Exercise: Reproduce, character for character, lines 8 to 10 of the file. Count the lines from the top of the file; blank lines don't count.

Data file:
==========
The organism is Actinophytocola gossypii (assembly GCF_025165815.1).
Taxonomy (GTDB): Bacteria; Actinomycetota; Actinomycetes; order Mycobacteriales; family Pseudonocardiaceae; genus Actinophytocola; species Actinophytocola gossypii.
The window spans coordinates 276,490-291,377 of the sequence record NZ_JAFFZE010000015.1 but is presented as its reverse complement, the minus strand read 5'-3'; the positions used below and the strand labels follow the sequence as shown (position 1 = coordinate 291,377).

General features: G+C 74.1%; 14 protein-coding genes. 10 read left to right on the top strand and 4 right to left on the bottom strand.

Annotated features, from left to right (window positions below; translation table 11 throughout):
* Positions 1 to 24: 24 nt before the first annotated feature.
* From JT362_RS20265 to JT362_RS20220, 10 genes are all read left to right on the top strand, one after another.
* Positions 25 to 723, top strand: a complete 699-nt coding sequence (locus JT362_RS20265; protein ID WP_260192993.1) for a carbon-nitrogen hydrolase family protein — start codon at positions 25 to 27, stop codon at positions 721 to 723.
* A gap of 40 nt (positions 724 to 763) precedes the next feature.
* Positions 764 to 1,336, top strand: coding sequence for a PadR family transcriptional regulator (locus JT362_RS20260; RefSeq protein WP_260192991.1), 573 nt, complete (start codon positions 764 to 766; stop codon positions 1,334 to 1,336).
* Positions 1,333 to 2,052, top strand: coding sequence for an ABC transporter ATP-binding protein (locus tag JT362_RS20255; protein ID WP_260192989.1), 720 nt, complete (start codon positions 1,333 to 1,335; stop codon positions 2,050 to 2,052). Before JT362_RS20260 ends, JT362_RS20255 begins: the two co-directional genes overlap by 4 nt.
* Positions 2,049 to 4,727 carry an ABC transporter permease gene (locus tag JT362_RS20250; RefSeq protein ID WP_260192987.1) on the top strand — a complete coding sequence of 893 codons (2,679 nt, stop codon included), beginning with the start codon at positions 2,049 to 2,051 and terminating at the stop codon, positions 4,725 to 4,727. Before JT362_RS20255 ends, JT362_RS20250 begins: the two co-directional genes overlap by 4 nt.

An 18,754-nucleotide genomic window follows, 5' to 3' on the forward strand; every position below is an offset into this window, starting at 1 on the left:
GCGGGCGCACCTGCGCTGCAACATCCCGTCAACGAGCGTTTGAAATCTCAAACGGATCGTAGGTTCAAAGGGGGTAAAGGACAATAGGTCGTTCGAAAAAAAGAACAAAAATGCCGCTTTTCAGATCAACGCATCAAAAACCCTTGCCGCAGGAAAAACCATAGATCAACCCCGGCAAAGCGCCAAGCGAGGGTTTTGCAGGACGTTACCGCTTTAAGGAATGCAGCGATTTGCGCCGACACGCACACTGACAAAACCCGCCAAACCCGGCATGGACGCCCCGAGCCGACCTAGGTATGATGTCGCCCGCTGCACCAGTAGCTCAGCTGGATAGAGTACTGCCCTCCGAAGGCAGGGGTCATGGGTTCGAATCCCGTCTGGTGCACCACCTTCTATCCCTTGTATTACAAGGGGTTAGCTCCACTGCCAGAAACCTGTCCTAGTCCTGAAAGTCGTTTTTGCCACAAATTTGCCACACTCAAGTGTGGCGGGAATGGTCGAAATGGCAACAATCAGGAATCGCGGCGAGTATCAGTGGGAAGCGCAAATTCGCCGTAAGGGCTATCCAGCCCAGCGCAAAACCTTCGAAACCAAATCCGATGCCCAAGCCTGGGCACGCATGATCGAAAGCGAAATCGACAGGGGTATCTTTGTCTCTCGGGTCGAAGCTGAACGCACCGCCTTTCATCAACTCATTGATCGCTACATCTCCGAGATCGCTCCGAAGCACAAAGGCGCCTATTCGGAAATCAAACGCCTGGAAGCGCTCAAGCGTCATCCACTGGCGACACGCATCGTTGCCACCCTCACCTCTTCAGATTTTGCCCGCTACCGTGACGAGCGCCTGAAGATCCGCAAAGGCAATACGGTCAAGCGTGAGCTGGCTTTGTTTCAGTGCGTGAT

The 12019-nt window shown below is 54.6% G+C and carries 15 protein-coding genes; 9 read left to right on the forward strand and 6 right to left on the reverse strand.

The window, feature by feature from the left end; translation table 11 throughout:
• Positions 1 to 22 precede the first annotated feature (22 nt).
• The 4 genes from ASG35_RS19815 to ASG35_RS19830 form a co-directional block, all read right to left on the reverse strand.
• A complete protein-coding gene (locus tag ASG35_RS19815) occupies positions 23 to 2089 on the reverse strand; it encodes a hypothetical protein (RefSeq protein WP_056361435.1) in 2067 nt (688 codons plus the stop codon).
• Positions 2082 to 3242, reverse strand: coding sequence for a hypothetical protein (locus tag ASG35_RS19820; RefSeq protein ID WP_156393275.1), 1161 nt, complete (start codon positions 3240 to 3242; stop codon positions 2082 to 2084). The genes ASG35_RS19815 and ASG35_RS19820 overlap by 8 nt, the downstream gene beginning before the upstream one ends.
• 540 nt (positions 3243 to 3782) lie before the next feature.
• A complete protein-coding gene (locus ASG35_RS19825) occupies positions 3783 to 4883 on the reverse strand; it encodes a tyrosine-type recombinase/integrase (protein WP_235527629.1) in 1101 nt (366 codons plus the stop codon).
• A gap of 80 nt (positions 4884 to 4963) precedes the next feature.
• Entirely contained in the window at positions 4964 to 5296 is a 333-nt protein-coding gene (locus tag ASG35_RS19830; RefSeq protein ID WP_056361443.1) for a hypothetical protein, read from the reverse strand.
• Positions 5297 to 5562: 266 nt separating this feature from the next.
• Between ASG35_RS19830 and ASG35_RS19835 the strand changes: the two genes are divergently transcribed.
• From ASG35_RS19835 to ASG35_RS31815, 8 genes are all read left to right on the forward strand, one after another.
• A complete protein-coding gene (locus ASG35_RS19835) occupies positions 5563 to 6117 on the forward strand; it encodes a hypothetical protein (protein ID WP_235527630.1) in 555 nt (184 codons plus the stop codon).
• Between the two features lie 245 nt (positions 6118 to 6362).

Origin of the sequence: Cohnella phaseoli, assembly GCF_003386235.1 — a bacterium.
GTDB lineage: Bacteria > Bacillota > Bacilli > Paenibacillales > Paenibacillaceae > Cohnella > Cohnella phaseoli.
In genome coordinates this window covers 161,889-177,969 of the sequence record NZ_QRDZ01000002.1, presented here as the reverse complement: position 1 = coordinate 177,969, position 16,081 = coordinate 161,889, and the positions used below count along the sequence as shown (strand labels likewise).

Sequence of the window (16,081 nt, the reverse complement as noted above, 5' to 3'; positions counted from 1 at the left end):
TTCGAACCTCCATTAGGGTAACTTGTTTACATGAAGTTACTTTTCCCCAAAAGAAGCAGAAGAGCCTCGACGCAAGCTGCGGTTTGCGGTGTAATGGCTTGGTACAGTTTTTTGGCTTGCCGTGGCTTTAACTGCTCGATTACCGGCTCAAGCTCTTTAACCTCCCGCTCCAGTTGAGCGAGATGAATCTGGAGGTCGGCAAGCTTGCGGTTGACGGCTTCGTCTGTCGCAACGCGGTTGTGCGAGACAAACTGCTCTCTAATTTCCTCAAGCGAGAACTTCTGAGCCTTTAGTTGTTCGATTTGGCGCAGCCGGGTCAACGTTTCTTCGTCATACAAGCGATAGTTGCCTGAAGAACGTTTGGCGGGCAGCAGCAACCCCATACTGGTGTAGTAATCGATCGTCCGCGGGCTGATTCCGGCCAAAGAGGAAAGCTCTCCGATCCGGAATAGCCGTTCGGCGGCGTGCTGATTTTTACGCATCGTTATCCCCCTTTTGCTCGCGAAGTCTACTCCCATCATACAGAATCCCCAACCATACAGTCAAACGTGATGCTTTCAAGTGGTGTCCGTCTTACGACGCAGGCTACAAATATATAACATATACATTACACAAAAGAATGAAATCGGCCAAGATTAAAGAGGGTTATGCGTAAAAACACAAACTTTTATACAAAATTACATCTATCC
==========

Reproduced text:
* Positions 25 to 723, top strand: a complete 699-nt coding sequence (locus JT362_RS20265; protein ID WP_260192993.1) for a carbon-nitrogen hydrolase family protein — start codon at positions 25 to 27, stop codon at positions 721 to 723.
* A gap of 40 nt (positions 724 to 763) precedes the next feature.
* Positions 764 to 1,336, top strand: coding sequence for a PadR family transcriptional regulator (locus JT362_RS20260; RefSeq protein WP_260192991.1), 573 nt, complete (start codon positions 764 to 766; stop codon positions 1,334 to 1,336).